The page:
Review | Return – Netflix Unfocused Argentinian Police Thriller Ends Forgotten Trilogy
Have you ever had the feeling of watching a movie that is clearly about a certain subject (which is usually at the center of the story), but that, at the same time, is surrounded by two or more parallel themes that give the impression that not only help nothing in the main story, but also seem to even get in the way of the central development? Yes, you’ve definitely experienced that kind of feeling. And it can be experienced again in the long ‘Return‘, new thriller argentine from Netflix which, since its debut, at the end of July, has marked a position in the top 10 of the platform.
After the traumatic episodes in his life, Kite (Luisana Lopilato) moves with his son Tobias (Benjamin Del Cerro) from the south of Argentina north, in search of peace and to leave her past as a police officer behind, isolated on a farm in Humahuaca. However, the mysterious death of Samantha Sosa (Laura Gonzalez), a young woman who worked in the house of the powerful careerswill make Pipa put aside his latent retirement from the Argentine police and start voluntarily investigating the case, at the request of his mother, Alicia (Paulina Garcia). But this investigation will mess with the brothers’ secrets Cross (Achilles Casabellas) and wick (Melane Narvay), and the richest people in the city will not let anyone get involved in their plans…
Filled with clichés that add nothing, the script of ‘Return‘ gives exactly the feeling that someone had an idea and, throughout the project, other people were being added and each one of them came with a fetched hint, making the final version of the long one just a mess. Written by Florence Etcheves, Mili Roque Pitt and Alejandro Montiel, the film begins with a party at the Carreras mansion and focuses on the young woman who works there; then we followed an indigenous man being arrested for protesting his right to land; we move on to the protagonist, who appears much later but who, as soon as she appears, begins to lead the plot; we returned to the indigenous struggle; we began to reflect on children’s weapons; we returned to the indigenous struggle; the secrets of rich people revealed; end of the story, with the indigenous agenda totally unimportant in the plot, giving the feeling of having been placed only to serve as an inclusive backdrop.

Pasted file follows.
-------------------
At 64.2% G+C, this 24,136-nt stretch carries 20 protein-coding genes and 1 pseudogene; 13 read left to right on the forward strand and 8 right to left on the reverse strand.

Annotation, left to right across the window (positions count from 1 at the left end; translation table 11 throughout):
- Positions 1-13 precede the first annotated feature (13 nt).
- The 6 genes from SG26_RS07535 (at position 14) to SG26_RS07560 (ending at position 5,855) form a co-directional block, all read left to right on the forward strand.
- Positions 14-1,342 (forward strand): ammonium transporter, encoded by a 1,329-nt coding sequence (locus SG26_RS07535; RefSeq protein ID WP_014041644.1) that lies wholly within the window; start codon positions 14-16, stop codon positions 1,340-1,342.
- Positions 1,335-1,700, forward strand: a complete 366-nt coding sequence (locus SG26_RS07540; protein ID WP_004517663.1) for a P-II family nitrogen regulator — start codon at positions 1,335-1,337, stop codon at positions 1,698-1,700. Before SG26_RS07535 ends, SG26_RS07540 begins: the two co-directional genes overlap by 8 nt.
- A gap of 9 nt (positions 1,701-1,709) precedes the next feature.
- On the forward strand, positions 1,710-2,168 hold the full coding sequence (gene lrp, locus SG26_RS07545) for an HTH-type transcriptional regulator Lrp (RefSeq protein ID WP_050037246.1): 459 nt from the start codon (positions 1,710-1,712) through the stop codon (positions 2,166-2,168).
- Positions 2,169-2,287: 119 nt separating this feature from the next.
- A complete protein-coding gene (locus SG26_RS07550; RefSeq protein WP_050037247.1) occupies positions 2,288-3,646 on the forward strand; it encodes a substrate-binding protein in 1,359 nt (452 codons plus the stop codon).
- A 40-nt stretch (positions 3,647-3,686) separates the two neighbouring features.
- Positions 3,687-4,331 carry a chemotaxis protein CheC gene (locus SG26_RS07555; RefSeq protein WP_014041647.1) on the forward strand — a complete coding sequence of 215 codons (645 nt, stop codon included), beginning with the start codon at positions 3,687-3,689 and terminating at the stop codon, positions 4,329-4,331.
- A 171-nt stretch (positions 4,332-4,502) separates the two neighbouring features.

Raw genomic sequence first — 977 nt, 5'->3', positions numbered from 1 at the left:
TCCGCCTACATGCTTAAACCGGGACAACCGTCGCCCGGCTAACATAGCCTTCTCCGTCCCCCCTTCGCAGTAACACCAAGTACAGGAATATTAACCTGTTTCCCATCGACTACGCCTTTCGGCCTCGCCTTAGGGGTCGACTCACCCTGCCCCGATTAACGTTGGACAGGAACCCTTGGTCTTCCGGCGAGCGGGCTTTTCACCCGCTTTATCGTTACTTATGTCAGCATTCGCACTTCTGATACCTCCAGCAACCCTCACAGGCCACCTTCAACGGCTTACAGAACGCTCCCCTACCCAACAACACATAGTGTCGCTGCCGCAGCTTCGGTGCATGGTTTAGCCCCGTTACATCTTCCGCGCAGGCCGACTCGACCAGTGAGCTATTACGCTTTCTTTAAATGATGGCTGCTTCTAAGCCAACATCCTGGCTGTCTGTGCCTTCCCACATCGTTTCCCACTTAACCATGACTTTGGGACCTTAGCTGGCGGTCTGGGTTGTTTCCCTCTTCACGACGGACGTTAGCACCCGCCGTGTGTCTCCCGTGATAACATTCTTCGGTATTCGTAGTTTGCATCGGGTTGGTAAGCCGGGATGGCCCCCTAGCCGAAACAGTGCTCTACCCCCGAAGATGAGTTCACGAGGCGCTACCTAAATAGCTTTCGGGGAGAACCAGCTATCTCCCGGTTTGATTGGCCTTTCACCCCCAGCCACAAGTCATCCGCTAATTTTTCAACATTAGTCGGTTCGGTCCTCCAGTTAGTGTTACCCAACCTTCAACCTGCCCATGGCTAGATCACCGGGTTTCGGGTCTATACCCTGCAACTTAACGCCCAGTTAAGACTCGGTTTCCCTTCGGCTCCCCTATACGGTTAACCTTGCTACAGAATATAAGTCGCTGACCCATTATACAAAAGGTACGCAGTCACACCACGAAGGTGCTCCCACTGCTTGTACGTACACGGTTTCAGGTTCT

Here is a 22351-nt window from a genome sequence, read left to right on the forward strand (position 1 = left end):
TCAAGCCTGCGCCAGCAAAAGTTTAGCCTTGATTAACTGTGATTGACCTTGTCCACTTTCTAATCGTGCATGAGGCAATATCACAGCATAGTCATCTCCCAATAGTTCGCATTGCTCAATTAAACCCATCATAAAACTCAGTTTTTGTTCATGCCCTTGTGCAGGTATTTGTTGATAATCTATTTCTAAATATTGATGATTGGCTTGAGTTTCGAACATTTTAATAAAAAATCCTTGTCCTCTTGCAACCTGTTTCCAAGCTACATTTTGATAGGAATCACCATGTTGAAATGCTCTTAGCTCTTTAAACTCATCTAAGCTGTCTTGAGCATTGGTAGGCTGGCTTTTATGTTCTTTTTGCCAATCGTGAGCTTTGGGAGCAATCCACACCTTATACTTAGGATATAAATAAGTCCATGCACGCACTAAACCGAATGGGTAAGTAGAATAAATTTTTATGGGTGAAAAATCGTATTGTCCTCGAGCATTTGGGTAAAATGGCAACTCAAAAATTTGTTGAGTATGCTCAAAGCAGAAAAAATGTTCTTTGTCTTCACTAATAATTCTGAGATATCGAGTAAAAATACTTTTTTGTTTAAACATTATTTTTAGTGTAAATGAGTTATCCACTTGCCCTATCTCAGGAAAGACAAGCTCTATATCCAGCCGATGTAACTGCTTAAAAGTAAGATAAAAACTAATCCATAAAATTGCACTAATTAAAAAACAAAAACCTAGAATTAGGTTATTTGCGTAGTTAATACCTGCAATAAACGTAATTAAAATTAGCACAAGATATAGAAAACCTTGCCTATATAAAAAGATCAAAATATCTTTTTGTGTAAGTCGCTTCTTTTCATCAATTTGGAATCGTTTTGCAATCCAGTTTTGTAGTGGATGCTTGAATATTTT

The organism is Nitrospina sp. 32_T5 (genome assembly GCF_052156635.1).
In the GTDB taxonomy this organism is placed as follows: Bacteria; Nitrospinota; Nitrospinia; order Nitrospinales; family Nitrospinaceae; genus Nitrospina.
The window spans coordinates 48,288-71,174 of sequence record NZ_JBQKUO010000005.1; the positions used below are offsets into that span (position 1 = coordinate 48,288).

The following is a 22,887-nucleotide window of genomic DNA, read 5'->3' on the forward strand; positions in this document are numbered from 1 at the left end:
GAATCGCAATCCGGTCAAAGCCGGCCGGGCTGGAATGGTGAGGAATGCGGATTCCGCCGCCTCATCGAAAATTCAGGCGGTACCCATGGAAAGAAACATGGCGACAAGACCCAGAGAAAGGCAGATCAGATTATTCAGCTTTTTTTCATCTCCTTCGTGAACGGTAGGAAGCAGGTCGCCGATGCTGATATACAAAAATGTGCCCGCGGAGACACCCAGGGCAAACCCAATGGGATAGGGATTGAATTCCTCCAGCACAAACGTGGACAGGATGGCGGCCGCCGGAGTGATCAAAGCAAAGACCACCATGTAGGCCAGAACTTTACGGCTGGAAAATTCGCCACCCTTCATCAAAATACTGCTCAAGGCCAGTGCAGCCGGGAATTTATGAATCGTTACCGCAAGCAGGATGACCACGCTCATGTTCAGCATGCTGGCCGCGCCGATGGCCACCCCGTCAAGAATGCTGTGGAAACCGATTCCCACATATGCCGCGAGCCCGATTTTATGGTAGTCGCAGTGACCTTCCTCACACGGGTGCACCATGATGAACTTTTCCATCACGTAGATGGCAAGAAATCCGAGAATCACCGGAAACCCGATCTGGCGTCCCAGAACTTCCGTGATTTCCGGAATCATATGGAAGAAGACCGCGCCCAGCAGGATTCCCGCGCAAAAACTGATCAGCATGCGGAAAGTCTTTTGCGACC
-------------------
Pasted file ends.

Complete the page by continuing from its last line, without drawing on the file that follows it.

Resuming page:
The most surprising thing is that ‘Return‘ is, in fact, the conclusion of a trilogy of films that no one knew existed. Started in 2018 with ‘lost‘, then in 2020 with the prequel ‘Omen‘, ‘Return‘ debut to complete the cop’s journey Kitebut neither the synopsis nor the platform of Netflix did the favor of reminding us of the connection with the other productions. me huh.
With a story that goes in all directions and very caricatured performances, it’s hard to be positive about the direction of Alejandro Montiel. It is worth the fact that the feature was shot in the north of Argentina – a place commonly overlooked by the audiovisual sector – and show the desert beauties of the region. To make some sense, the viewer is suggested to watch the two previous films – which don’t explain the current story, but make it less bad.
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